Britain's Osborne to shake up financial regulation: reports
Britain's new finance minister George Osborne will Wednesday hand the Bank of England main responsibility for ensuring the country's financial stability as part of a regulatory shake-up.
Reports said Osborne would use his first annual Mansion House speech to business leaders to strip the Financial Services Authority (FSA) regulator of the role.
The body came in for harsh criticism for failing to properly carry out its duties during the 2007 to 2008 banking crisis.
While the FSA would continue to supervise individual banks, the body would be answerable to the Bank of England, which would be charged with stopping the build-up of risk in the economy, said the Financial Times.
When in opposition, the new chancellor advocated abolishing the FSA.
But he is thought to have watered down his proposals as part of the deal to bring his Conservative party into power last month in a coalition government, said the Daily Mail.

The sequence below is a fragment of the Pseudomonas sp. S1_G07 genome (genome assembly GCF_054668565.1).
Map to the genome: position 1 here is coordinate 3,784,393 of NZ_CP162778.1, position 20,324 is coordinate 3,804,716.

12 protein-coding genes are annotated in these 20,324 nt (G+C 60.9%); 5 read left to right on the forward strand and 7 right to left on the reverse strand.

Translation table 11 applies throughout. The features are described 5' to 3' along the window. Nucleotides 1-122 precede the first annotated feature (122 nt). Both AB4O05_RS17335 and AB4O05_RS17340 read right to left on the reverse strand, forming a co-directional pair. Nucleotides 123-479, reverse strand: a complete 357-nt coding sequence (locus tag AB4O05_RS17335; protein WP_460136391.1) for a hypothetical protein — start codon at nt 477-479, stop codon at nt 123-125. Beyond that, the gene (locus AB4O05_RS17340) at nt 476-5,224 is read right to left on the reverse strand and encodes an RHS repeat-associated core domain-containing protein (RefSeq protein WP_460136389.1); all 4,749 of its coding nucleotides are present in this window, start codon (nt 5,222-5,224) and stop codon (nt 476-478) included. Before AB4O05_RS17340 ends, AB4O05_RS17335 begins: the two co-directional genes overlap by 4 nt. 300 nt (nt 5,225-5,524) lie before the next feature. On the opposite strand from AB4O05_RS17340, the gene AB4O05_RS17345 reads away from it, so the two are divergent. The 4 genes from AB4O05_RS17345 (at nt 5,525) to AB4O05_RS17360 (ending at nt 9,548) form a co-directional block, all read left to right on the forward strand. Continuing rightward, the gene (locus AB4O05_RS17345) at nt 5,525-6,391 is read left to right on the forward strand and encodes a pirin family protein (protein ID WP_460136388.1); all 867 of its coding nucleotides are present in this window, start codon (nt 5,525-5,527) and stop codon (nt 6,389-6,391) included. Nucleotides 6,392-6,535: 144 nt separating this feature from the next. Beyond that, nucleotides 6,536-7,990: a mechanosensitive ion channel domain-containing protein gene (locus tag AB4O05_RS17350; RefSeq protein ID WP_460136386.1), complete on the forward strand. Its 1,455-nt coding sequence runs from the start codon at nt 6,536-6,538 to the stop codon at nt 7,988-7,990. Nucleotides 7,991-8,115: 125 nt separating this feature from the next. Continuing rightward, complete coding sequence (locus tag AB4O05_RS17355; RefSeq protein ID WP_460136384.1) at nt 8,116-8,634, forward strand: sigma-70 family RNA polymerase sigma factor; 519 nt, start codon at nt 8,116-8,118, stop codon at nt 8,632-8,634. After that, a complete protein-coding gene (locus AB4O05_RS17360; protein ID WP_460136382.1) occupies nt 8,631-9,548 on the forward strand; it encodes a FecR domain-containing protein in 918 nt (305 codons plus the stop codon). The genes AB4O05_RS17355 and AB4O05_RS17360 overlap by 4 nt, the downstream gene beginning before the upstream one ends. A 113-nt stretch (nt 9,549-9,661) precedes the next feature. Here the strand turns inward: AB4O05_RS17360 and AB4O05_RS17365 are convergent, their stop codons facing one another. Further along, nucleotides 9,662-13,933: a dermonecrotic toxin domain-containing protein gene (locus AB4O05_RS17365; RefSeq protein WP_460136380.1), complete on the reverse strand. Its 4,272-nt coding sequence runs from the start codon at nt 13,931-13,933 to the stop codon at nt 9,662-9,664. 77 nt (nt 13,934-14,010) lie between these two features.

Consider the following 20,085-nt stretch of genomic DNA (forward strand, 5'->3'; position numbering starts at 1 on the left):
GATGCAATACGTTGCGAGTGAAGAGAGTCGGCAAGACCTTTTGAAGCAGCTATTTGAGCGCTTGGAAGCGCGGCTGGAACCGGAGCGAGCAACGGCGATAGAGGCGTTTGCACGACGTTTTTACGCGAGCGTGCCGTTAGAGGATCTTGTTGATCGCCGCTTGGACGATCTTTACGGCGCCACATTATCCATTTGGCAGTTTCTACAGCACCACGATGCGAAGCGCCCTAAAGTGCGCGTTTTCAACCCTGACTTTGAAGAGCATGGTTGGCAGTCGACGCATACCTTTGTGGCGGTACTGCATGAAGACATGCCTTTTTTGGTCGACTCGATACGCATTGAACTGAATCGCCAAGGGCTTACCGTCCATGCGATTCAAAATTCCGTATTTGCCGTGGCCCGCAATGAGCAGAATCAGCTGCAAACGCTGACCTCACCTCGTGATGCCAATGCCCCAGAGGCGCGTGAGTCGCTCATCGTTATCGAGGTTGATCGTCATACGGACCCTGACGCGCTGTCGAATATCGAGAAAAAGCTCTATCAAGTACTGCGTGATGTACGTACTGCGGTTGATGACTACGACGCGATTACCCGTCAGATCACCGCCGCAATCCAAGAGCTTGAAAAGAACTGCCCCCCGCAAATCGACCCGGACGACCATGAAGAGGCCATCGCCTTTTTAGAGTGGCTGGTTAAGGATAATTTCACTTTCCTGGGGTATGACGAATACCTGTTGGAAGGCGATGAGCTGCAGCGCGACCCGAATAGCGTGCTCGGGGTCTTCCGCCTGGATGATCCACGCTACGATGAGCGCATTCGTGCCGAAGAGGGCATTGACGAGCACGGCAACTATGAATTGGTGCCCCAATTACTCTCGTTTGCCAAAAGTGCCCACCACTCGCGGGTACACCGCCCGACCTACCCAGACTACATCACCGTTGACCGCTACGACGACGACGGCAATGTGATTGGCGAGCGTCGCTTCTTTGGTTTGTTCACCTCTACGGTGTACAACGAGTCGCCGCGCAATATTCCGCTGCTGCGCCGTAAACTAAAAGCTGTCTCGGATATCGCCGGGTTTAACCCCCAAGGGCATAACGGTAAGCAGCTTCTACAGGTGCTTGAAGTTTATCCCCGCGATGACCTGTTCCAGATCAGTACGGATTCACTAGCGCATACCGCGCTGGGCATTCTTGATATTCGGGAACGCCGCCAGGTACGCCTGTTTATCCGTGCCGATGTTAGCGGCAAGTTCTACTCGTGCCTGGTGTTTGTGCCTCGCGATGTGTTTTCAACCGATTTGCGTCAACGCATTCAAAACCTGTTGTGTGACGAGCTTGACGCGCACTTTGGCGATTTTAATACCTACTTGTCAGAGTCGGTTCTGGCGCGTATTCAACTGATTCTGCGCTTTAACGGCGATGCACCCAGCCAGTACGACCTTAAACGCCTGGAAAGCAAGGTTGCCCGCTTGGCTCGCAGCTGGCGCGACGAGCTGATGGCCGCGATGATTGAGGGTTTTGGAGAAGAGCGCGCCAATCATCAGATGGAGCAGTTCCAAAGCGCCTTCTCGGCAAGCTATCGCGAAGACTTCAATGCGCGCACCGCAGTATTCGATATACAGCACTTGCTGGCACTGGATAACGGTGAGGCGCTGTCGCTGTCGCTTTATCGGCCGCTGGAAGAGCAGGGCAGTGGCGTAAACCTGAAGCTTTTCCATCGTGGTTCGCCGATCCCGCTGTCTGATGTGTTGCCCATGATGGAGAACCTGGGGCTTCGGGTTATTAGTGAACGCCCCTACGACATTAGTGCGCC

The Conservatives came first in the May 6 general elections but failed to win an outright majority, so were forced to form a coalition with the smaller Liberal Democrat party.
Both parties had to agree to compromise on a series of policies to finalise the deal.
Osborne is also expected to outline the details of a new banking commission, which will investigate whether Britain's banks should be split into separate investment banking and retail entities, said the Mail.
He will also confirm plans to introduce a new bank tax to make banks pay for the damage they caused during the financial crisis, said the FT.
© 2010 AFP